The Man Who Made Love to More Women Than Casanova

And the Apocalyptic Aphrodisiac

by Lorenzo Baccala



Book Details

Language : English
Publication Date : 5/9/2013

Format : Softcover
Dimensions : 6x9
Page Count : 192
ISBN : 9781481743860
Format : Hardcover
Dimensions : 6x9
Page Count : 192
ISBN : 9781481743853
Format : E-Book
Dimensions : N/A
Page Count : 192
ISBN : 9781481743846

About the Book

The famous Venetian Don Juan, Giacomo Casanova, made love to 132 women and G about 300. G, a bachelor, is now retired from the world of sex adventures. He traveled the world having only one night affairs with women in different countries and cultures. He concentrated solely on sexually satisfying women by employing a broad range of personal skills which he describes in vivid detail. Interestingly enough, his amorous adventures began before our sexual revolution. He compares his wooing ways with women of all types- White. Black, Asian, Hispanic, beautiful, attractive and average to highly intelligent ones describing in detail how they reacted and surrendered to his variety of stimulating sexual rituals from domination to ménage à trois to drugs. He believes the authors of the Kama Sutra were amateurs! After his story ends, G, in a philosophic mood, muses about both modern sex in America and on the soon to come arrival of the first pansexual aphrodisiac.

About the Author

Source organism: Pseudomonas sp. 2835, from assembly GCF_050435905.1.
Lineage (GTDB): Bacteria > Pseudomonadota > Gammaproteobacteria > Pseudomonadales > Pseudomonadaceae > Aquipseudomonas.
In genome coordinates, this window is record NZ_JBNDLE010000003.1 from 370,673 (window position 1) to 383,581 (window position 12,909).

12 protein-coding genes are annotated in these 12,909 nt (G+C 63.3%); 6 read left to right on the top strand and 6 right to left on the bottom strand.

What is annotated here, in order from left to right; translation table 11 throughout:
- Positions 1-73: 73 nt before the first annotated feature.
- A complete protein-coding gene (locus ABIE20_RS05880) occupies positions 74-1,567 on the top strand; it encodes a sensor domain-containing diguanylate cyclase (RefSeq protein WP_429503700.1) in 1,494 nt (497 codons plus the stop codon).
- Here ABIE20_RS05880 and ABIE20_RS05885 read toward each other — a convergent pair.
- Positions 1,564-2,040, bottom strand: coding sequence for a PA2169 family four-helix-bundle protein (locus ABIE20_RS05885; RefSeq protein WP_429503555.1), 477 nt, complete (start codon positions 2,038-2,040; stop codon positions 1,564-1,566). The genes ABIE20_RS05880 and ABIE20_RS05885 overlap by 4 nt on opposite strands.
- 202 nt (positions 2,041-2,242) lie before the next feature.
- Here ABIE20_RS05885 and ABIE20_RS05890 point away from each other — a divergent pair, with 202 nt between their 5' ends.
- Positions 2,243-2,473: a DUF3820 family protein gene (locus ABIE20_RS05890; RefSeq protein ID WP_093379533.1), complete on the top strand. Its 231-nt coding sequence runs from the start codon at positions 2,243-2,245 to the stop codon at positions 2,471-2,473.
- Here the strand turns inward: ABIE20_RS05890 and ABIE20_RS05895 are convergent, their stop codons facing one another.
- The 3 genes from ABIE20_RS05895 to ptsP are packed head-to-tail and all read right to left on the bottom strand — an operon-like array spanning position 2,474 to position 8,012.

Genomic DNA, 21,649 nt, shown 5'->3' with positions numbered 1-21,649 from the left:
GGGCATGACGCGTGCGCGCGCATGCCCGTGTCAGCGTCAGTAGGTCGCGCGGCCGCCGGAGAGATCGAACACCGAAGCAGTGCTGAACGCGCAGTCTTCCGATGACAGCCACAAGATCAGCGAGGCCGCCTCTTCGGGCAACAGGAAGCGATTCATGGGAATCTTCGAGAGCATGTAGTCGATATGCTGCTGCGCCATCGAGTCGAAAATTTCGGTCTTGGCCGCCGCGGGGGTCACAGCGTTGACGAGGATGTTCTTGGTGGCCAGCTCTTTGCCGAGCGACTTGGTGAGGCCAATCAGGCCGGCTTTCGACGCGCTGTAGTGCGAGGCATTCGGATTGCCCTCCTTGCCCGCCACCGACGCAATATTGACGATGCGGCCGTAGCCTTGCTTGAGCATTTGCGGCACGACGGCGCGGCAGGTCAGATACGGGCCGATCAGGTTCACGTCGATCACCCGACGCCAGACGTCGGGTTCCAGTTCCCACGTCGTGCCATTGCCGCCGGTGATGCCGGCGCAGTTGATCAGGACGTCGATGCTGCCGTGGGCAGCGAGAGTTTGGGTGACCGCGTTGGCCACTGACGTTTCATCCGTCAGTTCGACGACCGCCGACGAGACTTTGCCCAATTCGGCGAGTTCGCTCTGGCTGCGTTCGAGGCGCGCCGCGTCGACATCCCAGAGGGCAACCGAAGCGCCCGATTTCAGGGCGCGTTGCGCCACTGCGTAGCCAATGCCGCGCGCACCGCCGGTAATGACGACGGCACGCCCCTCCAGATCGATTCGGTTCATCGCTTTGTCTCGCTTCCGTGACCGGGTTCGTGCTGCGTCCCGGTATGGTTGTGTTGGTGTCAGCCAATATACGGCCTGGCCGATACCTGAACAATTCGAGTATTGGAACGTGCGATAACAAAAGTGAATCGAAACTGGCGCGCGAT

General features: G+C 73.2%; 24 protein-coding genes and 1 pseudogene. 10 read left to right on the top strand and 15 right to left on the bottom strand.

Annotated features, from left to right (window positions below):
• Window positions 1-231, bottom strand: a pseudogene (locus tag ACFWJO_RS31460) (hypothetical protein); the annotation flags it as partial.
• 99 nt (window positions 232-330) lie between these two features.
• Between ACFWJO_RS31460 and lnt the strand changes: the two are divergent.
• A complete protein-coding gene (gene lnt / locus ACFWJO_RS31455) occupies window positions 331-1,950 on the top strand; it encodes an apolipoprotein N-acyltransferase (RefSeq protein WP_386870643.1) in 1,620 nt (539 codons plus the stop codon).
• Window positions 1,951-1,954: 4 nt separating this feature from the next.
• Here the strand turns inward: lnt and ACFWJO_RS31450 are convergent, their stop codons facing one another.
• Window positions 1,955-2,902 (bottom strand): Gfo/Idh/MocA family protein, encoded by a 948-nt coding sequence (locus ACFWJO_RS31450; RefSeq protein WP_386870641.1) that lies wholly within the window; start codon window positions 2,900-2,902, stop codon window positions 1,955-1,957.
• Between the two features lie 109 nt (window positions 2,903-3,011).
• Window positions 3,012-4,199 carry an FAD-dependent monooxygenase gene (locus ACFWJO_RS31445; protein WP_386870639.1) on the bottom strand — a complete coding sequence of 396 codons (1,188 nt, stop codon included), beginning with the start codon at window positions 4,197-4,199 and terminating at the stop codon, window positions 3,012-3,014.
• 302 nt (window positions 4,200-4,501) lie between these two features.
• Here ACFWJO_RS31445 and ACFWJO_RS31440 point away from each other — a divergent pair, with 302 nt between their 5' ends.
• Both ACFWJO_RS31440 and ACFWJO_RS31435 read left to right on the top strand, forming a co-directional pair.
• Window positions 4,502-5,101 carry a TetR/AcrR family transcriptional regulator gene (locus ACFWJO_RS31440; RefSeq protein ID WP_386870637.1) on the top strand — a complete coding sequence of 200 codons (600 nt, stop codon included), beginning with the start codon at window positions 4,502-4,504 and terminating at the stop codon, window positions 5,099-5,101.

Lorenzo Baccalà is, among other things, a social philosopher who ponders over the impact of sex both on individuals and life in general. Once he read what has become one of his favorite quotes. “Sex is like fire. It can warm up your home or burn it down.” He observes that sex is now everywhere and, paradoxically, little is reliably written on the details of the art and science of making love to women let alone the other way around. Because of G’s vast sexual experience with women, Lorenzo concluded that, unlike books or editorials on sex scandals, descriptions of his real-life encounters with women have immense educational values for both sexes. One night, while having drinks at the famous King Cole Bar at the distinguished St. Regis Hotel in Manhattan, he, with great difficulty and calling upon all of his persuasive powers about the need of such a book, convinced him to be interviewed for it. G, however, recognizing the heavy criticisms which will inevitably follow its publication, insisted on one unbudgeable condition – that he remain anonymous. He currently lives in isolation in a small cabin on top of a mountain but promised to keep in touch on sexual matters by writing a column on sex, G’s Spot, at